To have or not to have (meetings)?

meetings

By Manasi Bharati, Content Consultant

 

Recently, I had a day of back-to-back meetings that lasted for hours. At the start of the day, I was pumped up to have so many different interactions, on distinct projects, with people across several parts of the globe – all while sitting in the comfort of my home. But the online interactions soon tired me out and I could barely focus on the remainder of the meetings as I got the video fatigue and wondered if these would have been less tiring in person. I then wouldn’t have had to worry about the internet connection, fixing my background, ensuring there aren’t too many disturbances, making sure that there is no virtual miscommunication and so on. On the other hand, in-person meetings would have caused me other worries – reaching the venues on time, carrying the required physical resources, wondering when the next loo break would be, etc. The only thing that comforted me was knowing that I am not alone in this (we don’t like exclusion, do we?)!

 

What the surveys say

A recent article by the Wall Street Journal (“The Pain of the Never-Ending Work Check-In”, 2021) says that meeting burnout has gotten worse in the pandemic and it is only likely to get worse as organisations will adopt hybrid working models. That makes sense considering some people will join meetings on video calls (with the cameras off) while others will join in person in conference rooms, and all will try to navigate the meeting agenda and reach a conclusion, all while asking each other if they can hear them. Another study by Doodle, a meeting scheduling tool, confirmed from more than two-thirds (69%) of the surveyed 1000 employees that the number of meetings had gone up. This affected their performance negatively, as 56% of employees felt that they were swamped with meetings at work which left them with no time to focus on getting the actual work done.

A Harvard Business School study covering metadata from over 3 million meeting attendees found that the number of meetings and the attendees in these meetings in the pandemic both have gone up by around 13%. This means more agenda-setting, more meeting invites, more interactions, more notetaking, more debriefs – all of which have lengthened an average employee day by almost an hour with increased email activities – taking away time from their diaries.

With the pandemic kicking off a wave of remote working and more focus on work-life balance and well-being, two things have constantly troubled managers the world over (and often wrongly):  a. Are my employees actually working?  b. I have to be an empathetic leader which means I have to constantly check-in with my employees. These beliefs have led managers to micromanage their teams and implement ways to keep a tab on employees they don’t trust, resulting in more meetings and more frequent check-ins. Therefore, it wasn’t surprising that a LinkedIn survey saw 41% of respondents pleading that they would like these daily check-ins to stop so that they will have more time to manage their workdays and perform better.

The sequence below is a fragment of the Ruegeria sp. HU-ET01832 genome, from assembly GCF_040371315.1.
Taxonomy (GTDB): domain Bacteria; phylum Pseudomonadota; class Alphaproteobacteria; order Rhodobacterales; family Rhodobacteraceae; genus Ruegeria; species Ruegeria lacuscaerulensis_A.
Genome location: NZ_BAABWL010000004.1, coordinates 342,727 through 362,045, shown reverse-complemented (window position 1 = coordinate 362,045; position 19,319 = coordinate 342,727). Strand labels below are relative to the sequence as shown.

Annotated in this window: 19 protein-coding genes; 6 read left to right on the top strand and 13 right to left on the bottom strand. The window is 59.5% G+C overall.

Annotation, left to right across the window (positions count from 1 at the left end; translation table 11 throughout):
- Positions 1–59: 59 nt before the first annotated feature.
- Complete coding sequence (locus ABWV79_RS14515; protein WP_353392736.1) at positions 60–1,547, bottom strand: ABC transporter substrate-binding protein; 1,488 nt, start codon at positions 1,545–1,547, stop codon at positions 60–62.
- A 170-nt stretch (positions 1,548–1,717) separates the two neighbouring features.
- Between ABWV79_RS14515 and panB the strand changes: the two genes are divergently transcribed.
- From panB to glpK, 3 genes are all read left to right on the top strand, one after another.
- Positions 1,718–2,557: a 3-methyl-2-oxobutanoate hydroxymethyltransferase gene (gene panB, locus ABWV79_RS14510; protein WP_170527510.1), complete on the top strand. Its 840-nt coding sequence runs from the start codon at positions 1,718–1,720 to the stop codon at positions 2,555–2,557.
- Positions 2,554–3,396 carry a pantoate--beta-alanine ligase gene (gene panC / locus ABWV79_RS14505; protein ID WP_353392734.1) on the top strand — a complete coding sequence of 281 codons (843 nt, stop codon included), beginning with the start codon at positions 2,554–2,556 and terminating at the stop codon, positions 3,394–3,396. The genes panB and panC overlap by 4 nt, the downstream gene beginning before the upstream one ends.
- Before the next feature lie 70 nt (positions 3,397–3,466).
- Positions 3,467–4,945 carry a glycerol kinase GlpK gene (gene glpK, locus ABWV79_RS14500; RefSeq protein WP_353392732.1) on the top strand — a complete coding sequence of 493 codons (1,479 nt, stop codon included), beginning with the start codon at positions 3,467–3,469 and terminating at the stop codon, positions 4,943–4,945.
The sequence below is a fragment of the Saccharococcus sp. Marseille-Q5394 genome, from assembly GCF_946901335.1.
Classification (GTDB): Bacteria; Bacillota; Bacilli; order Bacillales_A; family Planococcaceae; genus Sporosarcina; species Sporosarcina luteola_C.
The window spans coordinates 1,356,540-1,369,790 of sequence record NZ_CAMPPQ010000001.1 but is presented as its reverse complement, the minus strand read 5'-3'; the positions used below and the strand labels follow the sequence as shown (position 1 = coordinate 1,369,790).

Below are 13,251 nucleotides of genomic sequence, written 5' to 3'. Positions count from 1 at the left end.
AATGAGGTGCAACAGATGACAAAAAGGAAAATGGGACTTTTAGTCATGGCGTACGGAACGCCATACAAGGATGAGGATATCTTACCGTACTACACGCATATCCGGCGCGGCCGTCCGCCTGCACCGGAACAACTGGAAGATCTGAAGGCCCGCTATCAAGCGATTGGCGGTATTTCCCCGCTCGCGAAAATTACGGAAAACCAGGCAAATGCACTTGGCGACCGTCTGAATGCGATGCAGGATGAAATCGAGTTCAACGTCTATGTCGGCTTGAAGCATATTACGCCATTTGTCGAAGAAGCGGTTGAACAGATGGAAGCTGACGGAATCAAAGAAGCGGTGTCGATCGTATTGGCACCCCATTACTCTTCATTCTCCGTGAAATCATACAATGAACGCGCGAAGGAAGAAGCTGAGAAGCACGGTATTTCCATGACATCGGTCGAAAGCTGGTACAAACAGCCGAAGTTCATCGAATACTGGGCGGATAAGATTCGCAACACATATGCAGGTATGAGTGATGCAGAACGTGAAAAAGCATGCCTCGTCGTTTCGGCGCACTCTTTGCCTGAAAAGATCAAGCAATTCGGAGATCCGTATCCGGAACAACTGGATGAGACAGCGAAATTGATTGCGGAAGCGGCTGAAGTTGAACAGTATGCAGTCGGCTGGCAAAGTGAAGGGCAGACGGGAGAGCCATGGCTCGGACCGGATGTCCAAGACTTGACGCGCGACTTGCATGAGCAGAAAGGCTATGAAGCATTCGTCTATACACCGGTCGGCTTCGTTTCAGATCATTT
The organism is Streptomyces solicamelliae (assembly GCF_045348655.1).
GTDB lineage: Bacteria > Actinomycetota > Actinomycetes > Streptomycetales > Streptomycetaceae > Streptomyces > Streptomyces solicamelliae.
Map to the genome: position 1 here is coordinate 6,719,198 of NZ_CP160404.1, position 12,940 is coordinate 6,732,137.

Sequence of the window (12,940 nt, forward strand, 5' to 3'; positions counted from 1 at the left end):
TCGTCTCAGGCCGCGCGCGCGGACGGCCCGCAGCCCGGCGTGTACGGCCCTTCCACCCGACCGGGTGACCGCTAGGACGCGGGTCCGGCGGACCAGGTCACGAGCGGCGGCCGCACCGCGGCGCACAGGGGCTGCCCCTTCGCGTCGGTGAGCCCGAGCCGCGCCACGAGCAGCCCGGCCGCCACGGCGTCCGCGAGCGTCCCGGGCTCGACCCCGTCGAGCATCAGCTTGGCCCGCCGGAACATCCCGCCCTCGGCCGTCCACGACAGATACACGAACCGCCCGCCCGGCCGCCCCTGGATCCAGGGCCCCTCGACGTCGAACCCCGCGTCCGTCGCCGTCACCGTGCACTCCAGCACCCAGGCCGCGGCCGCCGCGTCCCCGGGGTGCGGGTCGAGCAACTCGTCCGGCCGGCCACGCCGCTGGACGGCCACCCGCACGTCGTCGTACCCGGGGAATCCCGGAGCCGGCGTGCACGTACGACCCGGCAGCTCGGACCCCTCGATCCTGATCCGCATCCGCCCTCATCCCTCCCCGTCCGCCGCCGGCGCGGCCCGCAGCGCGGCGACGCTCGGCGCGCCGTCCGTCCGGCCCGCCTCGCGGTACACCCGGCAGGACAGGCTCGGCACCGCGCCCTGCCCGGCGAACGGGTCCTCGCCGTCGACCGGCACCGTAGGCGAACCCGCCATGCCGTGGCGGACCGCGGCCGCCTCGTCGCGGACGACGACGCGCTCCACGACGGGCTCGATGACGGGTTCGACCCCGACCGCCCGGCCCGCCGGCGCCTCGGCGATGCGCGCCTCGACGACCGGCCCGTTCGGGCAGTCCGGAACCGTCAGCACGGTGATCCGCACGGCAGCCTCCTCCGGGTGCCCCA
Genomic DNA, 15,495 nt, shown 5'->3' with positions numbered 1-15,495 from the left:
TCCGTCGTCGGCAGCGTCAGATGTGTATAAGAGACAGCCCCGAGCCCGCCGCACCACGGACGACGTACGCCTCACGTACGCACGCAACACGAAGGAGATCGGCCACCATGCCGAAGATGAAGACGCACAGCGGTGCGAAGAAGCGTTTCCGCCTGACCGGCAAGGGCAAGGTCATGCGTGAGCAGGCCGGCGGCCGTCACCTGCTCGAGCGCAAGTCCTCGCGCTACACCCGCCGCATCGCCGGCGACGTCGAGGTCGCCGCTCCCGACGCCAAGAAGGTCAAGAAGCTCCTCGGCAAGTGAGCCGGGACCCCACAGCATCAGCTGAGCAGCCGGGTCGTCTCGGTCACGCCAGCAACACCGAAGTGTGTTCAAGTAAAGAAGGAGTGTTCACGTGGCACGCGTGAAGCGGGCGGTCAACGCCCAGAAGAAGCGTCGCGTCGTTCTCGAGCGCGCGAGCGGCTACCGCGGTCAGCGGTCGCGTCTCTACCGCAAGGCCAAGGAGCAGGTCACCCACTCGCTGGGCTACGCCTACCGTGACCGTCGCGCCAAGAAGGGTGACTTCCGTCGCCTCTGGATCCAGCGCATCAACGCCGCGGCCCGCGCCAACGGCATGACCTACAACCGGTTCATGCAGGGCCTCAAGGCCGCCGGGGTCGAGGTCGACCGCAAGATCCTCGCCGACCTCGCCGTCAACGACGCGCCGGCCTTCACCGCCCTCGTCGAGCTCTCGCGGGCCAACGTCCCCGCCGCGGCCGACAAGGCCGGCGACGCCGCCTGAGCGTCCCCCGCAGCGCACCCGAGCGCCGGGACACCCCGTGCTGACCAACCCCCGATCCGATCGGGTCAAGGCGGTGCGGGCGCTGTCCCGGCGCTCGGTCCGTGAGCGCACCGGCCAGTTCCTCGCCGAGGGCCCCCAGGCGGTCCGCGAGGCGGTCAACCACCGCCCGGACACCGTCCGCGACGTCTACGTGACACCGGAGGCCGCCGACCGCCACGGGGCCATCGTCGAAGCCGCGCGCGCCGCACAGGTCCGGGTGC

The good news however is that the meeting durations have reduced by about 20% than before since having switched to the virtual mode (Harvard Business School, 2021). But this is also another factor contributing to the increased number of meetings as more of them can be squeezed in a working day. Experts say that this isn’t necessarily sustainable – making 15-minute cameos in several meetings, not attending either fully, delegating different members to different meetings, catching up with all in yet another meeting, toggling between multiple meetings – eventually, end up taxing our brains further.

 

So, what can you and your organisation do about this meeting inflation?

  1. Have dedicated meeting days or timings: At IDC, we have a ‘No-meeting Wednesdays’ policy which really helps us to get on with our projects and work undisturbed. Of course, ad hoc meetings can be addressed based on urgency, and only those who are really needed will attend such meetings. Many organisations have adopted this approach of dedicating specific days for meetings which allow a conscious decision to be made about the agenda, the invitees and the plans of action.
  2. Be empathetic: Check for people’s calendars and meeting schedules. Avoid over-booking people and respect their break timings, even in a global working environment with different time zones. Sometimes being empathetic doesn’t only mean checking in with how others are feeling, but also means thinking of how you can care for them by saving them from another meeting in their calendar or scheduling a meeting at an appropriate time for all the parties.
  3. Set boundaries: If possible, have a limit on the number of meetings per day. Block your calendars for yourself in which you can get time to do your work without getting disturbed (a couple of my colleagues already do this and the results have been great for them!). Cut down on the length of meetings and provide a structure to them beforehand.
  4. Everything doesn’t have to be a meeting: All discussions often turn into a meeting which could have been done via other methods like messaging, emailing or co-documenting. As far as possible, have meetings only with those needed, and for decision-making after the initial discussions and brainstorming have been done before in a non-meeting.

 

There is no guidebook about how many meetings are enough meetings; this depends on your team and your working style. Meetings themselves aren’t usually a cause of overload, but the way they are conducted is. So try to focus on your communication, tools and understanding.

Good luck in having meetings (or not having them)!

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Here’s your next read: an article on how modern technology at the workplace affects mental health and what to do about it.

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